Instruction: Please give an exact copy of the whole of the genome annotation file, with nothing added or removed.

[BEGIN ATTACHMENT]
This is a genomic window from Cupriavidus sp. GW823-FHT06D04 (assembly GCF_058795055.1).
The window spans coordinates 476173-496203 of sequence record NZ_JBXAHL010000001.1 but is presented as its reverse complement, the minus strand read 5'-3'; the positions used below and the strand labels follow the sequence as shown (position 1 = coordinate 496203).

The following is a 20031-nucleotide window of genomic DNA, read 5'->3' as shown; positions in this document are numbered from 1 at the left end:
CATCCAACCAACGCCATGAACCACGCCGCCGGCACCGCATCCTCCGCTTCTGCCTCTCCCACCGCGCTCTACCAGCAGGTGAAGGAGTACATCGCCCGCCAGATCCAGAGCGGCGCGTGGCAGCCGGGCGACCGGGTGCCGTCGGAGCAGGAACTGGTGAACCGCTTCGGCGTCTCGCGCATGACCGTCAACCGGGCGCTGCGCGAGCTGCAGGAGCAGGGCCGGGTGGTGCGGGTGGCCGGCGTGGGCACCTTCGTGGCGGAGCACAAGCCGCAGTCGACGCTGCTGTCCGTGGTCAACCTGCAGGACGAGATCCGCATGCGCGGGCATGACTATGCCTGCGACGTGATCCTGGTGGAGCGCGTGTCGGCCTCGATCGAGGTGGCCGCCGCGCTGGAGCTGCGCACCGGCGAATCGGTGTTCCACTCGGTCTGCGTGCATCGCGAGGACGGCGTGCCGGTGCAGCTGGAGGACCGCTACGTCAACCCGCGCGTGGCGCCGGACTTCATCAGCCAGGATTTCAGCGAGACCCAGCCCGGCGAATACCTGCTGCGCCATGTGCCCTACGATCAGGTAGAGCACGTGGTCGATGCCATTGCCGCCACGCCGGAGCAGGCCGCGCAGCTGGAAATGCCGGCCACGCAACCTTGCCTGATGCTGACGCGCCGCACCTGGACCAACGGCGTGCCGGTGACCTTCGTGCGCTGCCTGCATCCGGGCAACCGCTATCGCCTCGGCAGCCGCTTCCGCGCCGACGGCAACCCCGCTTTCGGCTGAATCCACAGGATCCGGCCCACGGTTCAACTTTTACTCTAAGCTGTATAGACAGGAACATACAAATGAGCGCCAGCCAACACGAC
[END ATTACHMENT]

This is a genomic window from Cupriavidus sp. GW823-FHT06D04 (assembly GCF_058795055.1).
The window spans coordinates 476173-496203 of sequence record NZ_JBXAHL010000001.1 but is presented as its reverse complement, the minus strand read 5'-3'; the positions used below and the strand labels follow the sequence as shown (position 1 = coordinate 496203).

The following is a 20031-nucleotide window of genomic DNA, read 5'->3' as shown; positions in this document are numbered from 1 at the left end:
CATCCAACCAACGCCATGAACCACGCCGCCGGCACCGCATCCTCCGCTTCTGCCTCTCCCACCGCGCTCTACCAGCAGGTGAAGGAGTACATCGCCCGCCAGATCCAGAGCGGCGCGTGGCAGCCGGGCGACCGGGTGCCGTCGGAGCAGGAACTGGTGAACCGCTTCGGCGTCTCGCGCATGACCGTCAACCGGGCGCTGCGCGAGCTGCAGGAGCAGGGCCGGGTGGTGCGGGTGGCCGGCGTGGGCACCTTCGTGGCGGAGCACAAGCCGCAGTCGACGCTGCTGTCCGTGGTCAACCTGCAGGACGAGATCCGCATGCGCGGGCATGACTATGCCTGCGACGTGATCCTGGTGGAGCGCGTGTCGGCCTCGATCGAGGTGGCCGCCGCGCTGGAGCTGCGCACCGGCGAATCGGTGTTCCACTCGGTCTGCGTGCATCGCGAGGACGGCGTGCCGGTGCAGCTGGAGGACCGCTACGTCAACCCGCGCGTGGCGCCGGACTTCATCAGCCAGGATTTCAGCGAGACCCAGCCCGGCGAATACCTGCTGCGCCATGTGCCCTACGATCAGGTAGAGCACGTGGTCGATGCCATTGCCGCCACGCCGGAGCAGGCCGCGCAGCTGGAAATGCCGGCCACGCAACCTTGCCTGATGCTGACGCGCCGCACCTGGACCAACGGCGTGCCGGTGACCTTCGTGCGCTGCCTGCATCCGGGCAACCGCTATCGCCTCGGCAGCCGCTTCCGCGCCGACGGCAACCCCGCTTTCGGCTGAATCCACAGGATCCGGCCCACGGTTCAACTTTTACTCTAAGCTGTATAGACAGGAACATACAAATGAGCGCCAGCCAACACGAC